Tolaram eyes Asia’s alternative protein market after success with noodles in Africa

SINGAPORE – Singapore-based multinational conglomerate Tolaram is eyeing Asia’s lucrative alternative proteins market after achieving success in Africa with its instant noodle brand Indomie. 

Tolaram New Business Development Manager Avinash Aswani revealed in an interview with Food Navigator that the company had plans to start off its base in Singapore which already has a thriving food innovation ecosystem. 

“[The alternative protein space] is developing rapidly in Singapore thanks to strong government support so there are many related companies based here,” said Aswani.  

“[The first move we have made here] is the recent backing of Singapore-based Shandi Global with its realistic plant-based chicken. They figured out how to do this cost-effectively, making it a viable product to scale to emerging markets with us.” 

Aswan further revealed that the company was also eyeing the Indonesian market where it has been operating for a long time, but in the financial services sector.  

“We are also looking at Indonesia where we have strong roots– we understand the country culturally and are keen on expanding into the food sector here [especially as] we have noticed that plant-based and healthy eating is growing rapidly here too,” he added. 

 “The younger generation of consumers in Indonesia is more health-conscious, so we do believe that if the taste and the price are right, it will not be hard to get them to adopt plant-based products.” 

As per what technology the company intends to explore in its quest to conquer Asia’s food industry, Aswani revealed that the firm is currently still exploring all alternative protein options in Asia, and is not fixated on any specific type of technology or product format. 

For Tolaram, the technology that would suit the average consumer in an emerging market like Indonesia, with the potential to scale up and radically change the food system, is what it will go for.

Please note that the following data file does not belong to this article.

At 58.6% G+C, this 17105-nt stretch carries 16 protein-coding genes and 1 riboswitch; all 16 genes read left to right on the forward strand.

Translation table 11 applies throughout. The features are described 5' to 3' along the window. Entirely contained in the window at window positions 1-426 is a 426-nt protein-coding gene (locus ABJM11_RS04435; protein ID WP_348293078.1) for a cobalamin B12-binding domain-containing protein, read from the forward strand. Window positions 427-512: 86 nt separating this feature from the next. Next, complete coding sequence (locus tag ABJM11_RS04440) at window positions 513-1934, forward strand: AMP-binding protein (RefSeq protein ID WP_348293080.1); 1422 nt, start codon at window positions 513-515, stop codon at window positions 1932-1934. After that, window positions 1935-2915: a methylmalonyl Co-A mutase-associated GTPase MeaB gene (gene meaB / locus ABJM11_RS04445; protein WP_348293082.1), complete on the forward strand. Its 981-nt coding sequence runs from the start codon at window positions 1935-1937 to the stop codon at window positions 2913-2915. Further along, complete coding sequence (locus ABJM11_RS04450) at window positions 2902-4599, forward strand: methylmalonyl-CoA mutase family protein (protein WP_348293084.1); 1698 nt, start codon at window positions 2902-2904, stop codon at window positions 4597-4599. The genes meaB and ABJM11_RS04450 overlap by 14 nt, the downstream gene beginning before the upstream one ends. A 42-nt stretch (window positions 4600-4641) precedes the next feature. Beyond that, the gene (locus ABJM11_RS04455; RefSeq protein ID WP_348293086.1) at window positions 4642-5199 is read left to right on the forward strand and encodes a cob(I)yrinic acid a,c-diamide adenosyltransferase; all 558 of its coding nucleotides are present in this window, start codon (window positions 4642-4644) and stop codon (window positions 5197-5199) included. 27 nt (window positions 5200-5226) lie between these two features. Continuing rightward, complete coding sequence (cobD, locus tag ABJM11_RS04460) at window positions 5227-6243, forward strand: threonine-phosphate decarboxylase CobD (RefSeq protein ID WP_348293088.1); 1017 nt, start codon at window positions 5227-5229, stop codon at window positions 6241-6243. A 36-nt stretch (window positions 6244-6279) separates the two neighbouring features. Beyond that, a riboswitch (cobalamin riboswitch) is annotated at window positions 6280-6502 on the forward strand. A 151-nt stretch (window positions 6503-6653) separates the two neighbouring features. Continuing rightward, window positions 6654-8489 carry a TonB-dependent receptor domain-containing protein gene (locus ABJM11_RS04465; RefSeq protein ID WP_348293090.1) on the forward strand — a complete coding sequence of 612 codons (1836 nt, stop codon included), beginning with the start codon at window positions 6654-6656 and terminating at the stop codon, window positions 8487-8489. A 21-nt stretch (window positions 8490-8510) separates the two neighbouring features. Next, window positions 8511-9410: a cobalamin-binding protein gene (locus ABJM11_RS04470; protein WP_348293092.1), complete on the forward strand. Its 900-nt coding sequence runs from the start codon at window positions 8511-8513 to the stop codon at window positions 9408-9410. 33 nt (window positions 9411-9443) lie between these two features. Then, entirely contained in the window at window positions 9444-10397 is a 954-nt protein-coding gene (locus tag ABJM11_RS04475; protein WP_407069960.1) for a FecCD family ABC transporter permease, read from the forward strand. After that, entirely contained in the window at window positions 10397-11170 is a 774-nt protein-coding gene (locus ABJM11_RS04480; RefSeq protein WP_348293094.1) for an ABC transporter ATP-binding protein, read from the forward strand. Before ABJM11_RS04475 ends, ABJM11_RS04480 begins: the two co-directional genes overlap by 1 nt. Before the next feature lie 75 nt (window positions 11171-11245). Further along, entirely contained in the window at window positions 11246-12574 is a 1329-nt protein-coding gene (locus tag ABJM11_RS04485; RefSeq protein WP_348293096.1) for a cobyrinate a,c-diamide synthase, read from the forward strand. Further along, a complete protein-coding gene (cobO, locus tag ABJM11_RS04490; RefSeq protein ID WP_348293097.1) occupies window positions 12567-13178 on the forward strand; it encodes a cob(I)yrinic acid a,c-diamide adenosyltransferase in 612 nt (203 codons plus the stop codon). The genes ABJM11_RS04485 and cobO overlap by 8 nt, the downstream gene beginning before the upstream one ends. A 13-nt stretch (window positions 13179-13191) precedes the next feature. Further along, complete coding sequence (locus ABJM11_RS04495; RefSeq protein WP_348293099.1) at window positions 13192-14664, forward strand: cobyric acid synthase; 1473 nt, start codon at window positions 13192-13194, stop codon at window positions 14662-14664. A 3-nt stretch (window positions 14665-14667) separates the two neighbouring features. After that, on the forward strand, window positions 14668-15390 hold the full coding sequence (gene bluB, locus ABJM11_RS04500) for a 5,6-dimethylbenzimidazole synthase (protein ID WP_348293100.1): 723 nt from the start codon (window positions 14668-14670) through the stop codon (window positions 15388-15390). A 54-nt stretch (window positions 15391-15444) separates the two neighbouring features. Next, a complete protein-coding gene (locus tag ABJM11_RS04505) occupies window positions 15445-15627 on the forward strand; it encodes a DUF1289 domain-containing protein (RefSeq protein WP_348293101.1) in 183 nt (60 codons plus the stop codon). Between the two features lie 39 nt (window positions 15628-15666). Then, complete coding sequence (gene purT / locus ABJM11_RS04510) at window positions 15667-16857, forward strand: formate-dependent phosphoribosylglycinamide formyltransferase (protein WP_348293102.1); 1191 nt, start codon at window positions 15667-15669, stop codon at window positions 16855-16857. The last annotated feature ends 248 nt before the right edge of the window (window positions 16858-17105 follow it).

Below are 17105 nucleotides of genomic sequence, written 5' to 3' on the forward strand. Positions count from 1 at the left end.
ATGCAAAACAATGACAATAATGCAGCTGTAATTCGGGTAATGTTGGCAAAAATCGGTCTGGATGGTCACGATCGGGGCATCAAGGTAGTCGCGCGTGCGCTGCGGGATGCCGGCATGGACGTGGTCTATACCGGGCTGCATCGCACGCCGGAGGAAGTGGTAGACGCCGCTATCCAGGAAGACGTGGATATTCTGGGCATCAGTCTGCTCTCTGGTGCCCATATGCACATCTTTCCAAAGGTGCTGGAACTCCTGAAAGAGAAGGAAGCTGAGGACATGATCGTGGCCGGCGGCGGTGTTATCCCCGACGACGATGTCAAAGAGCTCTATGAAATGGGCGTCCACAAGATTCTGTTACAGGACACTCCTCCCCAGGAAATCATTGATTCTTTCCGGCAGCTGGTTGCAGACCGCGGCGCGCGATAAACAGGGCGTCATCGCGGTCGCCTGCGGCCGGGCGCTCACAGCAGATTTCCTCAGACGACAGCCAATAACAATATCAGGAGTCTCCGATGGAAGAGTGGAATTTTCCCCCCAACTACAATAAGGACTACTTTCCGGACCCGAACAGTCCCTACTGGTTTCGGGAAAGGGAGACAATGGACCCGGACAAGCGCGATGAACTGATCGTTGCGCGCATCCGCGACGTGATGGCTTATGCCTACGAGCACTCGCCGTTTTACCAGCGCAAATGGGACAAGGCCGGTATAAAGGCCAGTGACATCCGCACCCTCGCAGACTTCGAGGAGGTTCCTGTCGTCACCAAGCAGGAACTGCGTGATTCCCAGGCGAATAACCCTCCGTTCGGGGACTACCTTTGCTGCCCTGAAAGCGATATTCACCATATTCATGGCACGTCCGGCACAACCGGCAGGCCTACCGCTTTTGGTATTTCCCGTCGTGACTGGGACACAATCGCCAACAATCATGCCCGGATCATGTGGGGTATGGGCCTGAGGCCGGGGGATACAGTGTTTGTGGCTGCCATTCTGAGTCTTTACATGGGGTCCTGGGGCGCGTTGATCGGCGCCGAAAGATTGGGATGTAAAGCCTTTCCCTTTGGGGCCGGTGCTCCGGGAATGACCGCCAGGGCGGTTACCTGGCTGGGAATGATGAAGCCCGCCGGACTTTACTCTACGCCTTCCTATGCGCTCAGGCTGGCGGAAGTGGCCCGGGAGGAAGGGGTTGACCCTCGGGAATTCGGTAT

The company has already started off its Asian journey with investment in other alternative protein firms, but it is looking at potentially establishing manufacturing and scaled-up production of its own in the region as well.  

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“We’re looking first to invest in firms that have more of an R&D focus as we are not R&D experts, and that is a gap we want to plug here, [but] there is certainly potential for us to manufacture products here directed at the Asian market in the future,” said Aswan. 

Venturing into Asia however presents its own challenges which require setting up a robust supply chain, manufacturing and distribution models for scale, and navigating political and economic risks.  

Aswan however believes Tolaram’s experience in Africa has prepared it for potential market success in Asia.  

He says: “This is something we are good at, and we have done this beyond Nigeria – in Ghana, Egypt and South Africa for example. 

“We believe we can also provide the same support for operational ability, production and sales to emerging markets in Asia, markets that are generally more challenging, as we have done it before in even more challenging geographies.” 

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